Penile implants — or penile prostheses — are permanent devices that give a man the ability to have an erection. These devices have been available for more than 40 years and are implanted through a surgical procedure.
How penile prostheses differ
Inflatable (also called hydraulic implants) typically include the use of:
Depending upon the model of the implant, it might include two or three pieces. When a man desires an erection, he:
After intercourse, the man “deflates” the erection either by pressing a valve, which is connected to the pump, or bending the penis. The saltwater is then released back into the reservoir.
While three-piece implants have larger reservoirs — which may aid in the strength of an erection — when not in use, it has been reported that the penis may appear to be more fuller than normal.
Semi-rigid implants generally include a type of metal or plastic rod that is implanted, which causes the penis to hang at an angle, so that it is close to being fully erect.
However, the penis can be bent, so that it can be concealed under clothing.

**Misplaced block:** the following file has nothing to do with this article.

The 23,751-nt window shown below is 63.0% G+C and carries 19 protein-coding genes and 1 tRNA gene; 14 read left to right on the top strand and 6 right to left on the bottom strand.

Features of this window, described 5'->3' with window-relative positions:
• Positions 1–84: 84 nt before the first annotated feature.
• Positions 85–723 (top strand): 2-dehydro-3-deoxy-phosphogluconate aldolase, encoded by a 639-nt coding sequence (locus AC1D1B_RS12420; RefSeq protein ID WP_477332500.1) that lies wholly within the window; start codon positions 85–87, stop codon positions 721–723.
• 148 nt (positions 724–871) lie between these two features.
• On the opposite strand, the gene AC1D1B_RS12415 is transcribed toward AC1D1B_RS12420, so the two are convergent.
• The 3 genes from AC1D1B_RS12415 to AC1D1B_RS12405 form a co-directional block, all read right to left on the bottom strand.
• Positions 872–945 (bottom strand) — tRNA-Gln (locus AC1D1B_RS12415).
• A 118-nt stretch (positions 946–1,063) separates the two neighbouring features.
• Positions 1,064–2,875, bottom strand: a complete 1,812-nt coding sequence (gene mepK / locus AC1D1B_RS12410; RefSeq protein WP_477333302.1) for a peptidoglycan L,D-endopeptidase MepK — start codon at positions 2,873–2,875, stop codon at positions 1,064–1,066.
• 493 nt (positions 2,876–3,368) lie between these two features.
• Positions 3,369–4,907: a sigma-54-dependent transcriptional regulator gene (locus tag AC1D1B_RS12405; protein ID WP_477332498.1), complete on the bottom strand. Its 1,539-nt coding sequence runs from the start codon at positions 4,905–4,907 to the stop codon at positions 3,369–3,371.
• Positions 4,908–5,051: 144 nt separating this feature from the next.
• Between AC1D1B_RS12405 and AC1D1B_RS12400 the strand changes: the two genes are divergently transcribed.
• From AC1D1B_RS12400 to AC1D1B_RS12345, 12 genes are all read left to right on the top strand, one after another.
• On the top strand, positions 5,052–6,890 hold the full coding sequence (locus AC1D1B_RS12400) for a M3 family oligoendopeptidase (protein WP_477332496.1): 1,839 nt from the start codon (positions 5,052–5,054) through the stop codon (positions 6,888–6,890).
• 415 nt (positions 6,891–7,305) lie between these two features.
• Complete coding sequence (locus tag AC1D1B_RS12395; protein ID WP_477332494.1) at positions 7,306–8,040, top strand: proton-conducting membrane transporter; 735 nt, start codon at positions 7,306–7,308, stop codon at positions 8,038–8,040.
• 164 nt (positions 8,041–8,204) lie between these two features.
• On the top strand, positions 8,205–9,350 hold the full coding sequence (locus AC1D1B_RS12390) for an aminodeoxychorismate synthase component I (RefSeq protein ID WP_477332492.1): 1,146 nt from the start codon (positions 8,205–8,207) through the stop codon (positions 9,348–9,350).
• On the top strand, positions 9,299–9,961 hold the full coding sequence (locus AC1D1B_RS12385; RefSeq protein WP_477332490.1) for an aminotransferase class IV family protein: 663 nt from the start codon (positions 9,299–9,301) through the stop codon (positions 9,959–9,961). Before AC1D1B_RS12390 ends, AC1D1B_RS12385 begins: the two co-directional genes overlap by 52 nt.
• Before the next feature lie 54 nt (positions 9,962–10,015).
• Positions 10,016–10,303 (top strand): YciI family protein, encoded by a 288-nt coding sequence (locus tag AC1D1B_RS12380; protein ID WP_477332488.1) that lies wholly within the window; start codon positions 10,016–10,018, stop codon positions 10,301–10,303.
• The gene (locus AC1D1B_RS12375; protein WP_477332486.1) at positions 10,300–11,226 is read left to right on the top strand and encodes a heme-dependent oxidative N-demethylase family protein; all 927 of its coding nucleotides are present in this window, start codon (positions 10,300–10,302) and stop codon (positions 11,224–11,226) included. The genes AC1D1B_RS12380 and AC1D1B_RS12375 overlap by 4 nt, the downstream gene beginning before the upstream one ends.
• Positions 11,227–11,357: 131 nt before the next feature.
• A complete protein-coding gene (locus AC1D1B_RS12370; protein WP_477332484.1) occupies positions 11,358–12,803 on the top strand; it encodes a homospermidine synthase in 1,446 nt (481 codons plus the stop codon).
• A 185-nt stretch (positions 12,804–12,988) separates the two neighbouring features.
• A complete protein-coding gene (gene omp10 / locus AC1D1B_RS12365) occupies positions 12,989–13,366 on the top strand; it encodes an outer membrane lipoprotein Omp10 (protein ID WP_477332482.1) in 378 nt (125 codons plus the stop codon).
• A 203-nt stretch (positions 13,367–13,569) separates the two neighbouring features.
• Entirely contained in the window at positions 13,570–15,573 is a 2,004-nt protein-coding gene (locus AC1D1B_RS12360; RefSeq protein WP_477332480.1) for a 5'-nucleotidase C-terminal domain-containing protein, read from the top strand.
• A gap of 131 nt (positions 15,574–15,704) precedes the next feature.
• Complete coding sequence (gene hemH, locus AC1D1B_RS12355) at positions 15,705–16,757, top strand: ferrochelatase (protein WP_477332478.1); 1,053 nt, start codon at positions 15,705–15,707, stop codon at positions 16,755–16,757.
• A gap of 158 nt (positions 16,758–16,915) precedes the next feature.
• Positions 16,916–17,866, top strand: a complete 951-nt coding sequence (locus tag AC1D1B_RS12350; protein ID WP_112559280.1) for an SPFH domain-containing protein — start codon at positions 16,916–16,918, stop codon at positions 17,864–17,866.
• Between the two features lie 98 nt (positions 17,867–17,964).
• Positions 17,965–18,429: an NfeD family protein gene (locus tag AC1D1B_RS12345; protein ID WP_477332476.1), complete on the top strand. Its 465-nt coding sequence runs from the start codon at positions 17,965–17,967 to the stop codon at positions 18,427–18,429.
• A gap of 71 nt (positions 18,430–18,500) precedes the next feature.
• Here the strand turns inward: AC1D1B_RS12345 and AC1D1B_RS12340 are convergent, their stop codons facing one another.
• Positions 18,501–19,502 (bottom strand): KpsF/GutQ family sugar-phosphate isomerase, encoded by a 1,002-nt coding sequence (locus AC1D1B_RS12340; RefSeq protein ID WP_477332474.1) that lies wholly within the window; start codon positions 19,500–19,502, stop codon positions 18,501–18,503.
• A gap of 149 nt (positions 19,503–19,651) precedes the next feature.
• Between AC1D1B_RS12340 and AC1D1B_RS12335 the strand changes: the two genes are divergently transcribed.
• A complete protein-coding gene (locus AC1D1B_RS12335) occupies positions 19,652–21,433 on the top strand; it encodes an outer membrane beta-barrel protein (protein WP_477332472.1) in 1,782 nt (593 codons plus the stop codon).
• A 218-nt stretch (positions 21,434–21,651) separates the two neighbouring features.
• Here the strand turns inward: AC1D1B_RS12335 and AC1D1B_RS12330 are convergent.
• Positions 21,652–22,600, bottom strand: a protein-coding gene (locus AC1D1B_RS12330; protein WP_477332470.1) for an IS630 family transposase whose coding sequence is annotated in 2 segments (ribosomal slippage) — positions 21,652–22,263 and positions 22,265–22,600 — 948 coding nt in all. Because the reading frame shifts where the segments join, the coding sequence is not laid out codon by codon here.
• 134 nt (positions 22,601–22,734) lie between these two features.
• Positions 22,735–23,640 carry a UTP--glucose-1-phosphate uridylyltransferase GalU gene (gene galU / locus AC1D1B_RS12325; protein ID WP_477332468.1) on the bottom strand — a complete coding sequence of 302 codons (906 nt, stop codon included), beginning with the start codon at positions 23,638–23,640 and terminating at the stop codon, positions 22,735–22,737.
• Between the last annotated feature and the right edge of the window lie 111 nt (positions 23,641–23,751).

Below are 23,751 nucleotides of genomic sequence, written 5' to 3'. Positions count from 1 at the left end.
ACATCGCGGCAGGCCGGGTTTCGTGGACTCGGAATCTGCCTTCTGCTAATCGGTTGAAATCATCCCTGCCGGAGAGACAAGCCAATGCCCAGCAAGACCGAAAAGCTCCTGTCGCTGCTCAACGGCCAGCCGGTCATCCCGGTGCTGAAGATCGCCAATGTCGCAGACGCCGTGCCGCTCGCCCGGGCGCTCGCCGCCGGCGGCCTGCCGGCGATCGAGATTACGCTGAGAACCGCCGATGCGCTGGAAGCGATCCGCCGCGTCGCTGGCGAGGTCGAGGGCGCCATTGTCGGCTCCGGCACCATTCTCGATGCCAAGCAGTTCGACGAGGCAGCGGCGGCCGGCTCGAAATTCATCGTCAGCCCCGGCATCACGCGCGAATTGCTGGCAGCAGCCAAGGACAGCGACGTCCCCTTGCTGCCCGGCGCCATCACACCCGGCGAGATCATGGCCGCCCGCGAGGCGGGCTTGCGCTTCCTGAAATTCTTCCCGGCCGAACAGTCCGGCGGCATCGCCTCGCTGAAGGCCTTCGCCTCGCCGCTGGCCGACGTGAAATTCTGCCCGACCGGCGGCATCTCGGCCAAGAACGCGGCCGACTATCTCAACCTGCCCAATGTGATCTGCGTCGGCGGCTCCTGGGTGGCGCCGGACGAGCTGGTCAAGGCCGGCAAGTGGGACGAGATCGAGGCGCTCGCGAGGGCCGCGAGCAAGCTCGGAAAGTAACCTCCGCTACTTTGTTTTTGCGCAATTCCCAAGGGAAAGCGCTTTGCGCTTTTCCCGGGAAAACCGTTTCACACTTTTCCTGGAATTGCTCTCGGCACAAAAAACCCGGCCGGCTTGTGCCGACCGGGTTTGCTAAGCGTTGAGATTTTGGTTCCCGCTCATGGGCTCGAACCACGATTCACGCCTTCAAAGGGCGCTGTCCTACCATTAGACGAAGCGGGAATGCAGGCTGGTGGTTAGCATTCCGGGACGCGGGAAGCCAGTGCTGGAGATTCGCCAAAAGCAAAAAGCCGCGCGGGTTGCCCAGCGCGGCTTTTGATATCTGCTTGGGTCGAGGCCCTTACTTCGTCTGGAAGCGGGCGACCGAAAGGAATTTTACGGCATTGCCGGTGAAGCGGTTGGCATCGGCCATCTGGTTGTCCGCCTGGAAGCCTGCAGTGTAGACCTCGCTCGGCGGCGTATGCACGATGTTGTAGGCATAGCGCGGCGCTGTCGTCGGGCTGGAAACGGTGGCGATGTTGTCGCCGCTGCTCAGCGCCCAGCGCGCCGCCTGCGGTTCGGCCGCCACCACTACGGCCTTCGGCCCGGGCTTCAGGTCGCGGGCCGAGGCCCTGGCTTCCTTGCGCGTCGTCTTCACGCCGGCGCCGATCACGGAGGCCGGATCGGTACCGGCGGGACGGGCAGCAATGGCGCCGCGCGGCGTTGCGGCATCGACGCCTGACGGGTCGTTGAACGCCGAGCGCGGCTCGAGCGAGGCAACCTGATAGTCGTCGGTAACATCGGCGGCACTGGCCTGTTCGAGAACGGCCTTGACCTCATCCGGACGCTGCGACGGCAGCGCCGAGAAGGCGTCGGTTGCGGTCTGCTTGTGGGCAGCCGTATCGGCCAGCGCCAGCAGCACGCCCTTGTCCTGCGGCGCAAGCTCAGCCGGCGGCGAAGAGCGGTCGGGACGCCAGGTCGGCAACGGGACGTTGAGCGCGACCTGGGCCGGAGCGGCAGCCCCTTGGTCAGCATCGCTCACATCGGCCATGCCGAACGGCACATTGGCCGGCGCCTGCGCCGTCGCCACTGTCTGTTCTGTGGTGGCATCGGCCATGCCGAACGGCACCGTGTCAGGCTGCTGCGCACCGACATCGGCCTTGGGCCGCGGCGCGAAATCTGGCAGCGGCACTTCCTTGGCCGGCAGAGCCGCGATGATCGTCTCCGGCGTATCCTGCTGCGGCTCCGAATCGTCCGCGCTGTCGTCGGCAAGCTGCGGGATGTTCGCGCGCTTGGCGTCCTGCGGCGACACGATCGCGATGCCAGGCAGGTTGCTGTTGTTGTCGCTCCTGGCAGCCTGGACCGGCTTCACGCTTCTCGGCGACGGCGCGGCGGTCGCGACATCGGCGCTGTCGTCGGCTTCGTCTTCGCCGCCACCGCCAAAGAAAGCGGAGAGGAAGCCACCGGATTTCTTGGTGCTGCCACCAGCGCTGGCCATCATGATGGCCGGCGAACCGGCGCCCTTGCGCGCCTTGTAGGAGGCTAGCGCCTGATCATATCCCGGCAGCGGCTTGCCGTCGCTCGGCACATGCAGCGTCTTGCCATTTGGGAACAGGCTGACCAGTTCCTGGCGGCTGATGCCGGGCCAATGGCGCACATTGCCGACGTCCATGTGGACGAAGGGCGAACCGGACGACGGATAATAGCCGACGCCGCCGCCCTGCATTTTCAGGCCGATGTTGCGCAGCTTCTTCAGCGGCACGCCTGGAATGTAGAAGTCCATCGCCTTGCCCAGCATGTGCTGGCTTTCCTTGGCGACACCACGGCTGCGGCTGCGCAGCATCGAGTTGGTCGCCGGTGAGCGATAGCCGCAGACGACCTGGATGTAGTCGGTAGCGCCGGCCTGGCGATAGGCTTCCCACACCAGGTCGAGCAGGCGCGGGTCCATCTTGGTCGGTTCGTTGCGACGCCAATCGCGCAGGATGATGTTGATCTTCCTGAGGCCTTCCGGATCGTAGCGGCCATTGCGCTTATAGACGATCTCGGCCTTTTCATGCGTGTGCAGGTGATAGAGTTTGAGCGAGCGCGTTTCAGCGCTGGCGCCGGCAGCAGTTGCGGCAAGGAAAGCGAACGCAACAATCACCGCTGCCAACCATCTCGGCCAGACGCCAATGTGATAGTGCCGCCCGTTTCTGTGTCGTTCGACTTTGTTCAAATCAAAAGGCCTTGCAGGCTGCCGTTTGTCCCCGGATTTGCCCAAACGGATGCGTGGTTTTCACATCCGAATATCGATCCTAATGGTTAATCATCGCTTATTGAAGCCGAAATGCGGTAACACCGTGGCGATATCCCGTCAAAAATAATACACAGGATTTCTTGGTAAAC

Rigid implants use the same type of materials as semi-rigid implants, but the penis is permanently hard and erect, so it is not as discreet.
While inflatable implants may be more complicated to implant, they seem to have gained in popularity because they allow a man to control when he wants (or does not want) an erection.
All three types of implants may erode over time, and there is the possibility that an inflatable device may stop working correctly. Cornell University reports that:
Cornell University also reports that the chance of post-operative infection may be low. But if infection does occur, the device may need to be removed, which can lead to scarring or shorten the length of a man’s penis. If this occurs, a man may not be able to get another implant.
What penile prostheses do not do
Penile implants do not:
What they can do is make it easier for a man to have intercourse
if he has erection problems following prostate cancer treatment.
Before you get one
It is important to discuss:
Saleh H, Abboudi H, Ghazal-Aswad M, et al. Management of erectile dysfunction post-radical prostatectomy. Res Rep Urol. 2015; 7: 19–33.
Bostwick DG, Crawford DE, Higano CS, Roach M, eds. American Cancer Society’s Complete Guide to Prostate Cancer. Atlanta, GA: American Cancer Society Health Promotions; 2005.
Cornell University. Penile Implants. http://www.cornellurology.com/sexualmedicine/ed/implant.shtml. Accessed December 6, 2008.
Always consult a medical professional.